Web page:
Building decision making capacity

We designed Ponder to help students develop their ability to make decisions.

I remember the conversation we had a couple of years ago when we first talked about the Career Development Framework. We were sitting around trying to work out how to teach students the skills they need to make better decisions, and kept coming back to how decision-making really is a skill all on it’s own.

At that time, most of our resources focused on the ‘nuts and bolts’ of career options – deadlines and entry criteria, with the odd bit of reflection tacked on to the side. We’d just released the first version of our Subject Selection Workbook, which differed from our other resources because it really walked students through the process of exploring and then selecting their senior subjects, and we wanted to see where else we could use this approach.

Which is how we got to the Career Development Framework, which eventually became the Ponder Program.

The reality is that when we’re talking about the skills young people need to transition from school to whatever comes next, being able to write a resume is not as important as being able to make considered, informed decisions. Don’t get me wrong – they need to be able to apply for jobs and seek out work, but those things are the added extras; career management competencies are where the good stuff comes from.

I often refer to the Australian Blueprint for Career Development, which outlines the 12 career management competencies we need to make good career decisions at all stages:

“…the Blueprint identifies the knowledge, skills, and attitudes that an individual needs to make sound choices and effectively manage their own career. In the Blueprint, these are referred to as career management competencies.”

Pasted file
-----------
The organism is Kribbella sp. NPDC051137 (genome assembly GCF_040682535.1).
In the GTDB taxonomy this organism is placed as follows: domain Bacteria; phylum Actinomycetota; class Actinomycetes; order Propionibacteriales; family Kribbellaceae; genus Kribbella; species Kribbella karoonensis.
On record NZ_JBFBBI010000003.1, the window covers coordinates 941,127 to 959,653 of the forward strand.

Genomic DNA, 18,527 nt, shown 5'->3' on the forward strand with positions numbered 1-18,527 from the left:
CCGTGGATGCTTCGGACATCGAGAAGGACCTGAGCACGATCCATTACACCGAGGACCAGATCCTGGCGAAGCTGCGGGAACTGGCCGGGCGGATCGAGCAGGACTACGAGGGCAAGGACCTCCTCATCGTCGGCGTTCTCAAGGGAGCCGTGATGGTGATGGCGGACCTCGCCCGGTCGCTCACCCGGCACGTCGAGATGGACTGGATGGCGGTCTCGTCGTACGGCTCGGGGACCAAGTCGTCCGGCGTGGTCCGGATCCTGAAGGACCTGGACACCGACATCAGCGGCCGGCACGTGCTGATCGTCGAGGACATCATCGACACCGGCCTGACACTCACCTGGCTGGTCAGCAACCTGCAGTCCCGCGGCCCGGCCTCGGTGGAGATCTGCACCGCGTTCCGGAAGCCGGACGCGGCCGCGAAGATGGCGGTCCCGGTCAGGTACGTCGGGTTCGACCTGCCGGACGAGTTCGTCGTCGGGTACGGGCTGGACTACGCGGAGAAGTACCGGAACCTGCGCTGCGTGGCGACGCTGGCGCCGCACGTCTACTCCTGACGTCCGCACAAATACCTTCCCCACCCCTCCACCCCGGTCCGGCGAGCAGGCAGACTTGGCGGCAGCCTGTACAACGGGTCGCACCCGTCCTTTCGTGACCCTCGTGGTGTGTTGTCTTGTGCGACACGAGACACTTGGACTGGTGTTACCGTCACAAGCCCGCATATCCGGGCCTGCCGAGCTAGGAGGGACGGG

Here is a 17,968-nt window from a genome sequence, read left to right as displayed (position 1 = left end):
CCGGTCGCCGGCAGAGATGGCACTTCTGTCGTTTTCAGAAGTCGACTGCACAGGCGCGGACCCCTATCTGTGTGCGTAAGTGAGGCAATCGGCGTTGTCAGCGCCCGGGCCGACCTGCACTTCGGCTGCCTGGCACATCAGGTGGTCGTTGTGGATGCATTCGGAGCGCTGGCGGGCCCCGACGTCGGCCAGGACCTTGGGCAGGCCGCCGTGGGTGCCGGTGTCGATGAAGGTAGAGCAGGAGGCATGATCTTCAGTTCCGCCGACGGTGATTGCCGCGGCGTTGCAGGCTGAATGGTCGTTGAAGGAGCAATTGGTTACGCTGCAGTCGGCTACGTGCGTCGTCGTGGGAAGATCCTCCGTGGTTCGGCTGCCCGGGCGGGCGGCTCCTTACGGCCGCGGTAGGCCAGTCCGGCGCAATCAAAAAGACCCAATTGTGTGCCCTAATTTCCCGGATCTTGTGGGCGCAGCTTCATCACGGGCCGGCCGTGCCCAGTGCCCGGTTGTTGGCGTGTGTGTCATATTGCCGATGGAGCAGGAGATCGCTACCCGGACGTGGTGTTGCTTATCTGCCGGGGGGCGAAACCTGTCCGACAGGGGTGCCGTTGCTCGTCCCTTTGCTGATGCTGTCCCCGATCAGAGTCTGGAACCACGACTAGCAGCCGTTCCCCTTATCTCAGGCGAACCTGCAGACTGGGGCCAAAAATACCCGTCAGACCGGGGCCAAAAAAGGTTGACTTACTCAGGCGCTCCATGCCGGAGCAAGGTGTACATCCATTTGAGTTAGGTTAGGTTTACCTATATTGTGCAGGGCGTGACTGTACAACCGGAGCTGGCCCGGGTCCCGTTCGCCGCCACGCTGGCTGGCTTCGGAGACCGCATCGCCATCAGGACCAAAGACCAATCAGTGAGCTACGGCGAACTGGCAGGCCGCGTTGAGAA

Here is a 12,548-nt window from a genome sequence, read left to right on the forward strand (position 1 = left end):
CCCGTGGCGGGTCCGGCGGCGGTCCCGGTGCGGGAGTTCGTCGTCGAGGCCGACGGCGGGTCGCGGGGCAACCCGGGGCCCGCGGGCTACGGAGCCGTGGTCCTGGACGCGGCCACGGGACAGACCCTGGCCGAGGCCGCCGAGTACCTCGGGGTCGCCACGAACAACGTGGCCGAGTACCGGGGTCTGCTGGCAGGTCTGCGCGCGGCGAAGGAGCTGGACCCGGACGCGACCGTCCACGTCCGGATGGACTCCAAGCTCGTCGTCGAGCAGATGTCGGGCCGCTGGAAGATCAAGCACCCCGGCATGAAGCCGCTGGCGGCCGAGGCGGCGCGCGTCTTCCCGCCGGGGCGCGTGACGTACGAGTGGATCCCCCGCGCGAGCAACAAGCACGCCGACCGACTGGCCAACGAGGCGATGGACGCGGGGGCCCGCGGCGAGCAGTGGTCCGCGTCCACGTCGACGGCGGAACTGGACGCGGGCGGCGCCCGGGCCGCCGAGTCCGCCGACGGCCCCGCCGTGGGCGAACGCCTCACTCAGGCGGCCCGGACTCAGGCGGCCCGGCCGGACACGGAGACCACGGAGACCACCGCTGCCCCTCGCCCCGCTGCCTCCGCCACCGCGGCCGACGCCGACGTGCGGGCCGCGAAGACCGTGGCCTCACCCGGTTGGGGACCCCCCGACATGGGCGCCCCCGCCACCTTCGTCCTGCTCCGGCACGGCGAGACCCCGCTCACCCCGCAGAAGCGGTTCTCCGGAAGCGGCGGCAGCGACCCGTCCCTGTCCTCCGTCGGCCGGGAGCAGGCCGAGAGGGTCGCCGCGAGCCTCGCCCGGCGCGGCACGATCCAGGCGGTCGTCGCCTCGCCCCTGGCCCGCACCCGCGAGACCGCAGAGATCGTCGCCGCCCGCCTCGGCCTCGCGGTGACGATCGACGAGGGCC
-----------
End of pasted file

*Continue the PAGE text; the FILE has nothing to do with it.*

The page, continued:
We’re so lucky to have the Blueprint because it breaks down the skills we need to make good career decisions into their component parts, making it easier for us to identify what we should be teaching and when. And while the Blueprint is an Australian document, the skills, knowledge, and attitudes it outlines are universal – they apply to everyone in every context.

But building these skills isn’t a simple affair. It takes a coordinated approach, with ample time for reflection and practice, which is where Ponder comes in.

Ponder is designed to build decision-making capacity in students

We believe that students need the opportunity to understand the concepts behind making decisions, and then chances to both reflect on past decisions, and practice making new ones, to build decision making skills. To do this, students go through a cycle of four modules each year which allow them to learn about themselves, where they fit, what their world of work looks like, and how they can bring these things together.

Because we know that students grow and change throughout their time at school, we revisit each topic every year, giving them the space to reflect on their growth and ponder what this could mean for their future. Reflection is a major part of the program; we ask students to think about their own experiences, and relate the program content to their lives at each step of the way, and we find they do a really great job of this.

Reflection is an essential component of effective decision-making, as it allows us to examine our experiences, thoughts, and emotions critically. By engaging in the reflective process, we can identify patterns, draw valuable lessons, and develop a deeper understanding of our decision-making styles and potential biases. This self-awareness contributes to more informed, balanced, and deliberate choices, ultimately enhancing personal and professional outcomes.

Of course, decision making is complex, and just learning about the theory or reflecting on previous decisions isn’t enough – students have to practice the process of actually making decisions to build their skills. That’s why we ask them to make informed decisions (that are age appropriate) at every stage, so, for example, early on we ask students to think about who they can turn to within their circle for support. It might not even feel like they’re making a decision, but they’re practicing evaluating their options and selecting a preference.

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